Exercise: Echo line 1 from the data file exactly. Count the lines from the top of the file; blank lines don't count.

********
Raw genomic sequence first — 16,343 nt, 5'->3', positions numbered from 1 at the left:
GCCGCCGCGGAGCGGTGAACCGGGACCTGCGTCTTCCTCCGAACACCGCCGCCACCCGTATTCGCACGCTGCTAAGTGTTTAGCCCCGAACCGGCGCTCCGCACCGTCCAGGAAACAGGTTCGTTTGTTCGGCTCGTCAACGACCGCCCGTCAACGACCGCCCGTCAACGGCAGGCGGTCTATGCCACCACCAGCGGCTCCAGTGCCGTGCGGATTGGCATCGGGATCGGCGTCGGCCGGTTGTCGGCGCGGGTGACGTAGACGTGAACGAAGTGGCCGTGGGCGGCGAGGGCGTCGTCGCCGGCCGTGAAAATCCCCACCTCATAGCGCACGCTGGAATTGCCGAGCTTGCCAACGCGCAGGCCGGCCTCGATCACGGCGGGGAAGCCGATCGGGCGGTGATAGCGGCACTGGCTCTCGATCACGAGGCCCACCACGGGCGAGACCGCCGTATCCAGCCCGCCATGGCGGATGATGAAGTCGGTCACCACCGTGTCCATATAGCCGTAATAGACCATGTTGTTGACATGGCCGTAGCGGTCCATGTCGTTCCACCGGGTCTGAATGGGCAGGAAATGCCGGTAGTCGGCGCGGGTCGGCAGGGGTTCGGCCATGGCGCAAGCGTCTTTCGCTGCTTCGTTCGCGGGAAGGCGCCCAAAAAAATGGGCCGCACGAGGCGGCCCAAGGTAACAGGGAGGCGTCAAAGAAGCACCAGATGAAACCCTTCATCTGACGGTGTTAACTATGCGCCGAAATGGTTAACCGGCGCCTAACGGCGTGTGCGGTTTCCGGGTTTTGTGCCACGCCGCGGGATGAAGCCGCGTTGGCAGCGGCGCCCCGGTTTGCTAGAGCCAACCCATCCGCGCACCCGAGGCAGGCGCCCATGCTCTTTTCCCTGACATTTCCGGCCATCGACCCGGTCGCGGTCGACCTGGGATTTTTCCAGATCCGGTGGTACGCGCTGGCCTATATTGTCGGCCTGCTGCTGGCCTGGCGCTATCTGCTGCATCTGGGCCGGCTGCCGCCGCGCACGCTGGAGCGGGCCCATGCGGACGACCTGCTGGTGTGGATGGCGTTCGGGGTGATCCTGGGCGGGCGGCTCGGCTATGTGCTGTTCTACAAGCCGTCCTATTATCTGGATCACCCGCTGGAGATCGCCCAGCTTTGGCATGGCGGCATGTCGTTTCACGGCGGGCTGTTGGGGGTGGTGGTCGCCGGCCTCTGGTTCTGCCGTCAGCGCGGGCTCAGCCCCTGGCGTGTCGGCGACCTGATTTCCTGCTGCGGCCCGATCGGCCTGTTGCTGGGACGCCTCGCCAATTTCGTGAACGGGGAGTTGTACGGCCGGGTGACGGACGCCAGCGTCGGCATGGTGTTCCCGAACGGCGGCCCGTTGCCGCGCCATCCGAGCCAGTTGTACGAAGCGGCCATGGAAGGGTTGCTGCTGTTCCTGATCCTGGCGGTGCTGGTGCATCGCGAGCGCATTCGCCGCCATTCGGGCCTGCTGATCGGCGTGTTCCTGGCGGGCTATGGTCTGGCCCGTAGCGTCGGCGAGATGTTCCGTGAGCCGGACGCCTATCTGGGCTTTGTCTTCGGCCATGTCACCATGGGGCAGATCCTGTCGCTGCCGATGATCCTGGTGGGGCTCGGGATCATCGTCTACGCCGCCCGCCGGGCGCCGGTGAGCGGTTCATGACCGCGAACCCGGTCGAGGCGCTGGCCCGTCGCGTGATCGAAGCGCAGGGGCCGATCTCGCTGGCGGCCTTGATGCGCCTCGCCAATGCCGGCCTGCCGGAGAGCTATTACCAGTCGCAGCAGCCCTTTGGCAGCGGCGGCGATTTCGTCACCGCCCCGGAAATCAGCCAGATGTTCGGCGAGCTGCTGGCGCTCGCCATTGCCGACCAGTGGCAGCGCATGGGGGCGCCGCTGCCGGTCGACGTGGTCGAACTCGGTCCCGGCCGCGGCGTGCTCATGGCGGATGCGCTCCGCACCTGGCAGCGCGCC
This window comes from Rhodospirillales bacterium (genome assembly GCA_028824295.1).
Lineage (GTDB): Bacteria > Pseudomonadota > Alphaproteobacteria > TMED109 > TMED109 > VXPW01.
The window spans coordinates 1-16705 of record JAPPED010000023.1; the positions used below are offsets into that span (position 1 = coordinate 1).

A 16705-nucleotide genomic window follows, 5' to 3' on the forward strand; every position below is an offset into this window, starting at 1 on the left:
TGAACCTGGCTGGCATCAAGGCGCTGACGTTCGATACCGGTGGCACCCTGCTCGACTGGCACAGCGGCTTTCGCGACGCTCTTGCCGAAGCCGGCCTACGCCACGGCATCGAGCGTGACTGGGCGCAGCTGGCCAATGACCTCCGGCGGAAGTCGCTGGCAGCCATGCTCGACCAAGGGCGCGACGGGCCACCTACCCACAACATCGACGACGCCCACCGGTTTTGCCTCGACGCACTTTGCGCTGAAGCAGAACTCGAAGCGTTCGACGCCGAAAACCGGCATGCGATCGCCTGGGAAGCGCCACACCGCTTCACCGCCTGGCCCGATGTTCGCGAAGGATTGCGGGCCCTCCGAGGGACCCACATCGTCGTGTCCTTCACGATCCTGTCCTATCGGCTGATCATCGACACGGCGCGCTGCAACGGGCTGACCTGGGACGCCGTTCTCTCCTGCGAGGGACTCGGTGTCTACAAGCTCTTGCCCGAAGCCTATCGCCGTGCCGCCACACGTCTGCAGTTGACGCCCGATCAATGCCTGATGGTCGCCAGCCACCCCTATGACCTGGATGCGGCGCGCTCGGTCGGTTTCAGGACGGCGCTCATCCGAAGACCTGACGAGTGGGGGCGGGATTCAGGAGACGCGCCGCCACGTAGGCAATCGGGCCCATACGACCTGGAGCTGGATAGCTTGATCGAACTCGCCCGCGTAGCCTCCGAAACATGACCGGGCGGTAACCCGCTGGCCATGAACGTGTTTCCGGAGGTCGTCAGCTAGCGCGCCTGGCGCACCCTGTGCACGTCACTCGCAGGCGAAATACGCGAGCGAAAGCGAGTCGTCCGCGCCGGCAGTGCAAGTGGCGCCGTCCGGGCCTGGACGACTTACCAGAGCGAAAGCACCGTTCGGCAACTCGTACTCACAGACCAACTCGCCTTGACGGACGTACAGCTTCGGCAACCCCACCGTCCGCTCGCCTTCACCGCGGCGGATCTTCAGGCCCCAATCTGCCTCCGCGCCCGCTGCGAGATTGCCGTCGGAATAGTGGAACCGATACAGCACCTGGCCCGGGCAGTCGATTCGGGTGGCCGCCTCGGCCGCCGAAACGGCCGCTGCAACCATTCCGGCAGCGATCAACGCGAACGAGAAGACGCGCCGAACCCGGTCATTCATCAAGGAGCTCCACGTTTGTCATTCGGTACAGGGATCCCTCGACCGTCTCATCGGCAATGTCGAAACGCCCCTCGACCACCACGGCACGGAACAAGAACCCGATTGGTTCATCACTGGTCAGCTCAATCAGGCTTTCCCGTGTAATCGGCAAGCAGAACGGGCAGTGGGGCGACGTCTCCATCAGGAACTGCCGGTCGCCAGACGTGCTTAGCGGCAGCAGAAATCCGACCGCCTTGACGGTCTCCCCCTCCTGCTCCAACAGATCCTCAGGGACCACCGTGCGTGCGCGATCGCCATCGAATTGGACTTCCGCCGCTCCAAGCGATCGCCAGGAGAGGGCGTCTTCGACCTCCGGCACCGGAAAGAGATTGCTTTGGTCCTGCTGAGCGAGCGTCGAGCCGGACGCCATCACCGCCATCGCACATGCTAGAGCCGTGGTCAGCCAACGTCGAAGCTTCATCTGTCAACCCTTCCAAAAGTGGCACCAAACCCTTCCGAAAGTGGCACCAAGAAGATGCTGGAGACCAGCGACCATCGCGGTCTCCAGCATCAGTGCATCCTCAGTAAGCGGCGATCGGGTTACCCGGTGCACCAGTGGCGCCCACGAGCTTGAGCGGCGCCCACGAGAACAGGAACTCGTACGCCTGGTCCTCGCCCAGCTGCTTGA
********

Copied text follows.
Raw genomic sequence first — 16,343 nt, 5'->3', positions numbered from 1 at the left: